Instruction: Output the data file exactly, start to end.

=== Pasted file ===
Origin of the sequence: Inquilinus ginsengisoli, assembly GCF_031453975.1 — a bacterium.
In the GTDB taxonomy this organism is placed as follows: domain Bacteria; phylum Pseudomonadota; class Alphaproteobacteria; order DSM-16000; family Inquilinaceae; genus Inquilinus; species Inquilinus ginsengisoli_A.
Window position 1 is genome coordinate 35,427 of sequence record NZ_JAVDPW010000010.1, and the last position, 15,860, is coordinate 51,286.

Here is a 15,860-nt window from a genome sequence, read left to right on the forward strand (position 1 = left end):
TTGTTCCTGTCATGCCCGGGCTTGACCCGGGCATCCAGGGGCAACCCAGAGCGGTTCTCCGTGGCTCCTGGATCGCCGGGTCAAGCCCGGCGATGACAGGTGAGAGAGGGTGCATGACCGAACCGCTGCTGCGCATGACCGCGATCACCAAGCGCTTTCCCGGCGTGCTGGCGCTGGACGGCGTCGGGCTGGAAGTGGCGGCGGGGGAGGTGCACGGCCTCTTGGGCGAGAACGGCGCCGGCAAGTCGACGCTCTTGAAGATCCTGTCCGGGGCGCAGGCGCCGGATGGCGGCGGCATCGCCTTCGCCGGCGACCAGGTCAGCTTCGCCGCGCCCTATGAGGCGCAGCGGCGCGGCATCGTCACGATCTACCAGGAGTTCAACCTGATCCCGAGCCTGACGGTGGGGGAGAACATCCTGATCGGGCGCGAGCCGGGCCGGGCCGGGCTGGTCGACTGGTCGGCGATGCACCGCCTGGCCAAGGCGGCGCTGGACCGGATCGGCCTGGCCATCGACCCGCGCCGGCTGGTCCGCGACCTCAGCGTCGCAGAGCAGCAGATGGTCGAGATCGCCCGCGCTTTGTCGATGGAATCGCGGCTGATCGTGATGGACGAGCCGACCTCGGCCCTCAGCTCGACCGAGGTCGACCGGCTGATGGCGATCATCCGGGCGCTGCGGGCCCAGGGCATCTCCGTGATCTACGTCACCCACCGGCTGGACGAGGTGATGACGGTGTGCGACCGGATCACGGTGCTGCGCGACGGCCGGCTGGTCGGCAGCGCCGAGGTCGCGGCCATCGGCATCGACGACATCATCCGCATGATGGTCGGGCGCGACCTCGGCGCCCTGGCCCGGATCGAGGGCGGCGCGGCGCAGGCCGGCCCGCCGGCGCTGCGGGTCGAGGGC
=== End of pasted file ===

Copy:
Origin of the sequence: Inquilinus ginsengisoli, assembly GCF_031453975.1 — a bacterium.
In the GTDB taxonomy this organism is placed as follows: domain Bacteria; phylum Pseudomonadota; class Alphaproteobacteria; order DSM-16000; family Inquilinaceae; genus Inquilinus; species Inquilinus ginsengisoli_A.
Window position 1 is genome coordinate 35,427 of sequence record NZ_JAVDPW010000010.1, and the last position, 15,860, is coordinate 51,286.

Here is a 15,860-nt window from a genome sequence, read left to right on the forward strand (position 1 = left end):
TTGTTCCTGTCATGCCCGGGCTTGACCCGGGCATCCAGGGGCAACCCAGAGCGGTTCTCCGTGGCTCCTGGATCGCCGGGTCAAGCCCGGCGATGACAGGTGAGAGAGGGTGCATGACCGAACCGCTGCTGCGCATGACCGCGATCACCAAGCGCTTTCCCGGCGTGCTGGCGCTGGACGGCGTCGGGCTGGAAGTGGCGGCGGGGGAGGTGCACGGCCTCTTGGGCGAGAACGGCGCCGGCAAGTCGACGCTCTTGAAGATCCTGTCCGGGGCGCAGGCGCCGGATGGCGGCGGCATCGCCTTCGCCGGCGACCAGGTCAGCTTCGCCGCGCCCTATGAGGCGCAGCGGCGCGGCATCGTCACGATCTACCAGGAGTTCAACCTGATCCCGAGCCTGACGGTGGGGGAGAACATCCTGATCGGGCGCGAGCCGGGCCGGGCCGGGCTGGTCGACTGGTCGGCGATGCACCGCCTGGCCAAGGCGGCGCTGGACCGGATCGGCCTGGCCATCGACCCGCGCCGGCTGGTCCGCGACCTCAGCGTCGCAGAGCAGCAGATGGTCGAGATCGCCCGCGCTTTGTCGATGGAATCGCGGCTGATCGTGATGGACGAGCCGACCTCGGCCCTCAGCTCGACCGAGGTCGACCGGCTGATGGCGATCATCCGGGCGCTGCGGGCCCAGGGCATCTCCGTGATCTACGTCACCCACCGGCTGGACGAGGTGATGACGGTGTGCGACCGGATCACGGTGCTGCGCGACGGCCGGCTGGTCGGCAGCGCCGAGGTCGCGGCCATCGGCATCGACGACATCATCCGCATGATGGTCGGGCGCGACCTCGGCGCCCTGGCCCGGATCGAGGGCGGCGCGGCGCAGGCCGGCCCGCCGGCGCTGCGGGTCGAGGGC